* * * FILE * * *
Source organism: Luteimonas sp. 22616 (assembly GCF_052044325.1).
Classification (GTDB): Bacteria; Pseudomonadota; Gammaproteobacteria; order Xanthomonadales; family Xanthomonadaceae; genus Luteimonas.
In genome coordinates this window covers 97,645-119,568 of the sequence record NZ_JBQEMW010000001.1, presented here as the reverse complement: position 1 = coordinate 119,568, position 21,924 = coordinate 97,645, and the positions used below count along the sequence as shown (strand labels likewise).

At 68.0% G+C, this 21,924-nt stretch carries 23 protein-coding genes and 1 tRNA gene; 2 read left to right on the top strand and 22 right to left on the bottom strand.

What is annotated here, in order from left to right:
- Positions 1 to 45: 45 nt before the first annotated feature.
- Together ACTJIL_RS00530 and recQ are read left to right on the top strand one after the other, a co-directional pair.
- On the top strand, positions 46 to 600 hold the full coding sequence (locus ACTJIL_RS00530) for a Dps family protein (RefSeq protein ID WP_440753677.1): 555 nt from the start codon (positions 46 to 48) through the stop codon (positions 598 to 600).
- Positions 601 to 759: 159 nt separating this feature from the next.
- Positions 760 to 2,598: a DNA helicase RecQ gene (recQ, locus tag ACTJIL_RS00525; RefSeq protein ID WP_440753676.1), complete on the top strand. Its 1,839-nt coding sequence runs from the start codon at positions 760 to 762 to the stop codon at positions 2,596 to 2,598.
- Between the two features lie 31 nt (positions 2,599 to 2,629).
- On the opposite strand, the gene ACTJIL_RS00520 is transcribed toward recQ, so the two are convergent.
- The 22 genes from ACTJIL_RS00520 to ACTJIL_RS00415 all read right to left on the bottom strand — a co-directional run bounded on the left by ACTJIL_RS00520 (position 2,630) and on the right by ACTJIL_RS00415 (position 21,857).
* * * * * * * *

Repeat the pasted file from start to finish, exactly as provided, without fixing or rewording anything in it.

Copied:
Source organism: Luteimonas sp. 22616 (assembly GCF_052044325.1).
Classification (GTDB): Bacteria; Pseudomonadota; Gammaproteobacteria; order Xanthomonadales; family Xanthomonadaceae; genus Luteimonas.
In genome coordinates this window covers 97,645-119,568 of the sequence record NZ_JBQEMW010000001.1, presented here as the reverse complement: position 1 = coordinate 119,568, position 21,924 = coordinate 97,645, and the positions used below count along the sequence as shown (strand labels likewise).

At 68.0% G+C, this 21,924-nt stretch carries 23 protein-coding genes and 1 tRNA gene; 2 read left to right on the top strand and 22 right to left on the bottom strand.

What is annotated here, in order from left to right:
- Positions 1 to 45: 45 nt before the first annotated feature.
- Together ACTJIL_RS00530 and recQ are read left to right on the top strand one after the other, a co-directional pair.
- On the top strand, positions 46 to 600 hold the full coding sequence (locus ACTJIL_RS00530) for a Dps family protein (RefSeq protein ID WP_440753677.1): 555 nt from the start codon (positions 46 to 48) through the stop codon (positions 598 to 600).
- Positions 601 to 759: 159 nt separating this feature from the next.
- Positions 760 to 2,598: a DNA helicase RecQ gene (recQ, locus tag ACTJIL_RS00525; RefSeq protein ID WP_440753676.1), complete on the top strand. Its 1,839-nt coding sequence runs from the start codon at positions 760 to 762 to the stop codon at positions 2,596 to 2,598.
- Between the two features lie 31 nt (positions 2,599 to 2,629).
- On the opposite strand, the gene ACTJIL_RS00520 is transcribed toward recQ, so the two are convergent.
- The 22 genes from ACTJIL_RS00520 to ACTJIL_RS00415 all read right to left on the bottom strand — a co-directional run bounded on the left by ACTJIL_RS00520 (position 2,630) and on the right by ACTJIL_RS00415 (position 21,857).